“Now in Jerusalem by the sheep gate there is a pool, in Hebrew called Beth-zatha which has five porticoes. In these lay many invalids - blind, lame, and paralyzed. One man was there who had been ill for 38 years.” (John 5:2-5)
Too often the biblical reality defies our own. In a culture characterized by impatience and immediate gratification, the above text seems unthinkable. We manufacture convenience, shortcutting the experience of waiting with a glass screen meant to distract us when what we want or need requires just a few extra minutes. Yet here we are, confronted by this man in John 5, whose position does not afford him the distractions our privilege does. His only option is to sit and wait - and for what?
I had the humbling experience of taking two Summer Interns to visit Safdarjung hospital in New Delhi, India, alongside our liaison, Manohar Paul. This government hospital is one of the largest in the city, a sprawling campus of poorly labeled and poorly maintained buildings stacked in seemingly random order: a ‘care clinic’ followed by an ultrasound room, blocked by stacks of chairs, next to a public drinking and washing fountain, leading to the entrance to the surgery wing. Littering the maze of buildings are people piled on top of people, families waiting to be admitted, not one hospital employee present in all the mess.
As we moved through the hospital portico we met a man named Ramjav, a poor farmer from neighboring state Uttar Pradesh. As we sat next to him I noticed his gaunt demeanor and thinning, gray hair. Though he looked to be at least 55, we soon found he was only 35. He had developed mouth cancer and his local hospital was unable to treat him. His only option was to spend all he had to travel to Delhi. As he told his story a chai tea seller came by. We offered to share a cup with him, but he declined. He had received an initial surgery, removing a cancerous mass from his cheek. Yet it had not healed properly, leaving a gaping hole in his mouth, covered by a thin bandage. When he drinks, liquid will often seep through the wound and spill out his cheek. The doctors told him he needed 35 sessions of ‘therapy’ to treat the cancer present in his body. In the five months he had been waiting he had not received one. He was too poor to afford any help, and so he sat, his family far away in another state, his condition worsening each day.
As he spoke, another man approached us. This man told us the story of his wife, Rajin. Seven months ago she had been injured in an automobile accident. He was too poor to afford private care and brought her to the government hospital. Her femur was broken near her pelvis, requiring surgery to correct the problem. Again, poverty put care out of reach; she never received the surgery. Her husband handed me a stack of charts, x-rays and lab reports. As I thumbed through the papers I saw numerous instances where hospital staff had filled in administrative information and stamped the form as completed, yet no tests were ever conducted. Now, he explained, his wife had developed an internal infection near the site of the break. Initially doctors warned that this would need immediate treatment. In their latest visit, however, they were told that her infection was getting better and the break beginning to heal. Though poor and illiterate, he is not stupid. He knew Rajin was not getting better laying on the stone floor of the hospital portico.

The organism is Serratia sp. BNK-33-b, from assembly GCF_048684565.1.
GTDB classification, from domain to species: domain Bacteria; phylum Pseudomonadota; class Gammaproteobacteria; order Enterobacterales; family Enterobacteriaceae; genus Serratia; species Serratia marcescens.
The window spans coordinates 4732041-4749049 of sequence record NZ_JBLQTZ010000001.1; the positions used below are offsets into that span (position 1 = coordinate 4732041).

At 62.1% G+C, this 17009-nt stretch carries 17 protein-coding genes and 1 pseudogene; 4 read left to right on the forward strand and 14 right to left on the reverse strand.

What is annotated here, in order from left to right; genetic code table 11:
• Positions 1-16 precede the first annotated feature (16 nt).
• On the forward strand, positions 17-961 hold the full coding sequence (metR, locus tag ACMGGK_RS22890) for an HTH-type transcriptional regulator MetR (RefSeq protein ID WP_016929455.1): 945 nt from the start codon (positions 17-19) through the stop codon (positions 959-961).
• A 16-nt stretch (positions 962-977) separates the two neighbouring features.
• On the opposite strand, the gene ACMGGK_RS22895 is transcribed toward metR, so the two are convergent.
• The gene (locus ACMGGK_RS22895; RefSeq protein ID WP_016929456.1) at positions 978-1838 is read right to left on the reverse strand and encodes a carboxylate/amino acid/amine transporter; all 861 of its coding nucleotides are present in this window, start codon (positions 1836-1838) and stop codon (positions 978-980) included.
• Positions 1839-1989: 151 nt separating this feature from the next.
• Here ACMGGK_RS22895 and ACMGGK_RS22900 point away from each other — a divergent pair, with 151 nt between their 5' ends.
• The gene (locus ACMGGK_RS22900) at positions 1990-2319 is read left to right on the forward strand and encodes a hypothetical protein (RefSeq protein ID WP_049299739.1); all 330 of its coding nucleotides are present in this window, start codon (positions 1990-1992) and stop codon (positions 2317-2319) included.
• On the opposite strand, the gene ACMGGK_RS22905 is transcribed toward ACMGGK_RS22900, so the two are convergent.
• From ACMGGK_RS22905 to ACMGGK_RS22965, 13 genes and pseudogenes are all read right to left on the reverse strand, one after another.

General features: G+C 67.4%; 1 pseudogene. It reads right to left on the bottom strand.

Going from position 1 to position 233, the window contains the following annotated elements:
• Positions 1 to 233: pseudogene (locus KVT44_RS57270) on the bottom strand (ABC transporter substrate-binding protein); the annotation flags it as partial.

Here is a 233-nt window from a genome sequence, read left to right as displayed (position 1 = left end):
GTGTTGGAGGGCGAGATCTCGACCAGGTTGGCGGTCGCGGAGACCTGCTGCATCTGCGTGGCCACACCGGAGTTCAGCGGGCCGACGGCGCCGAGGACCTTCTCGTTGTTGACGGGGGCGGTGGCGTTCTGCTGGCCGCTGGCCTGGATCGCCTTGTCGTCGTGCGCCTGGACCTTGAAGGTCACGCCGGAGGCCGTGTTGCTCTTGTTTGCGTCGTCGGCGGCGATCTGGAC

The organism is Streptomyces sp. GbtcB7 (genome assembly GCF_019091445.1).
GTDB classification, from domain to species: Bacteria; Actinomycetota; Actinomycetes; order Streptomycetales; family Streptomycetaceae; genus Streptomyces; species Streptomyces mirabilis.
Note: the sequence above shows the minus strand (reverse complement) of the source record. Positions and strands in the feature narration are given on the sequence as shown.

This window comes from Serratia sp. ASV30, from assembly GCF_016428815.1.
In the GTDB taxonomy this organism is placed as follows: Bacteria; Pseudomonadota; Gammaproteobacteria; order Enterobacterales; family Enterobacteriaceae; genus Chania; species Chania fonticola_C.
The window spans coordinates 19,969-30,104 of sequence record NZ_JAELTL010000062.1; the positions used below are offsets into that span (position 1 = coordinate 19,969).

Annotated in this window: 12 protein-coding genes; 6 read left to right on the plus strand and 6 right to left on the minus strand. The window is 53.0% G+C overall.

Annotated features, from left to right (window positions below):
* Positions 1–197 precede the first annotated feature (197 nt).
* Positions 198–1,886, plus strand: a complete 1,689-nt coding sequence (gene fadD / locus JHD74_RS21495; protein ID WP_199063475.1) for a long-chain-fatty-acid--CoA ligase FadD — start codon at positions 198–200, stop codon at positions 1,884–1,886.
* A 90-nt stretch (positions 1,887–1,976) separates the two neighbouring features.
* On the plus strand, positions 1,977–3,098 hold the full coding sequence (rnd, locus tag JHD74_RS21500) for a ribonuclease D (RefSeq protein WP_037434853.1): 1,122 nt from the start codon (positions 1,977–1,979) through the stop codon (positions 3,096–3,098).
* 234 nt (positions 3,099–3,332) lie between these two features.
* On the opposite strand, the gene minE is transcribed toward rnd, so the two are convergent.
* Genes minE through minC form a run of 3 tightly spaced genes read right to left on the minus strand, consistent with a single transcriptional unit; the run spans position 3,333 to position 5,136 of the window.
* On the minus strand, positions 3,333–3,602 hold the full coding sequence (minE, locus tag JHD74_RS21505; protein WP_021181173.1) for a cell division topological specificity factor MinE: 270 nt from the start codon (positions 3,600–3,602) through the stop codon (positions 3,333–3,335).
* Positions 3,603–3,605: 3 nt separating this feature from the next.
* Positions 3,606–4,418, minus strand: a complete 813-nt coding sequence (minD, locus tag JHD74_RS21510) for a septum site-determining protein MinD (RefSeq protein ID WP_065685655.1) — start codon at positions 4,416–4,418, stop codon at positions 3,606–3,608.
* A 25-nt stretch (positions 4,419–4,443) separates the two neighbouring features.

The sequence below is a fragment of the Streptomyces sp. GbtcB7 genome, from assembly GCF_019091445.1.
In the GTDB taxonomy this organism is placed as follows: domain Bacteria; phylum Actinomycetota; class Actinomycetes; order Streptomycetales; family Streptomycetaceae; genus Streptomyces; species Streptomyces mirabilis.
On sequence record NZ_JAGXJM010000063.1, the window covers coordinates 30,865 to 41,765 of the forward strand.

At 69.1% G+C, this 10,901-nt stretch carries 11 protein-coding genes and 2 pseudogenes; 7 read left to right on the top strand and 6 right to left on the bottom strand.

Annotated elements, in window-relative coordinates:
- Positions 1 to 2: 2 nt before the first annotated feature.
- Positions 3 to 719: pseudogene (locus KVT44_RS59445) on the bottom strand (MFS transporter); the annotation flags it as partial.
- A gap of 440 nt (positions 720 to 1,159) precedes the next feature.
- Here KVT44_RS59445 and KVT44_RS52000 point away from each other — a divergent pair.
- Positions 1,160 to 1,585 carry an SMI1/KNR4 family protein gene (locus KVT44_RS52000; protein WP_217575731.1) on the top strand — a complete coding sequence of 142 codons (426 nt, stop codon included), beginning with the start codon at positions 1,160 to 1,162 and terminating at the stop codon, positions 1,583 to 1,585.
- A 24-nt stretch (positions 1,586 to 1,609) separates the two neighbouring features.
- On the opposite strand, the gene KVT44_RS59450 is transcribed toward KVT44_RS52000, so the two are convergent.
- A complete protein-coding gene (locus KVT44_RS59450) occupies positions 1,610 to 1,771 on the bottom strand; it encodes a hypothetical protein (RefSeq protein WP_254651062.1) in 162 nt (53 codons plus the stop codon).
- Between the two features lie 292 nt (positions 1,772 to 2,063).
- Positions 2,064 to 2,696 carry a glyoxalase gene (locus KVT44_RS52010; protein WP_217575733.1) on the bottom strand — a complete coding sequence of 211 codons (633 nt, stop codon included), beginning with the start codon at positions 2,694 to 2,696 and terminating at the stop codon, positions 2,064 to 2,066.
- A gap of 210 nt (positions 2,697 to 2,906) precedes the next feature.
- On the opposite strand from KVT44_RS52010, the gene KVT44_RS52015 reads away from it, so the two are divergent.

Moments like these are disorienting. How do we respond? What do we say? Do we even have the words to speak? Do we shut down and stop listening, consoled by the fact that we will soon be home, comfortable and secure?
For people wanting to do God’s work, these moments are crucial. Exodus 2:23-25 begins the story of God’s response to Israel’s slavery in Egypt: “After a long time the king of Egypt died. The Israelites groaned under their slavery and cried out. Out of the slavery their cry for help rose up to God. God heard their groaning, and God remembered his covenant with Abraham, Isaac, and Jacob. God looked upon the Israelites, and God took notice of them.” The following chapters unfold God’s incredible response to deliver his people from slavery in Egypt. Yet before the response is the experience. God waits with the suffering. The text notes that it was a “long time” that he heard the cries of his people, their groaning, observing the pain and suffering caused by a system of injustice. God waits, suffering with his people, hearing their cries and observing their pain.
We share stories like that of Ramjav and Rajin because we must be softened by the experience of suffering. To sit with someone in pain, to hear their story and not immediately try to ‘fix’ hard situations, is a value we learn from God. Our response to these moments must be great, and I am thankful that our organization is working in primary health care and maternal health to provide alternatives for the poor of India to get the education and care they need. However, it is important that we do not bypass the lesson to get to a response. First, we must learn to sit and feel and listen.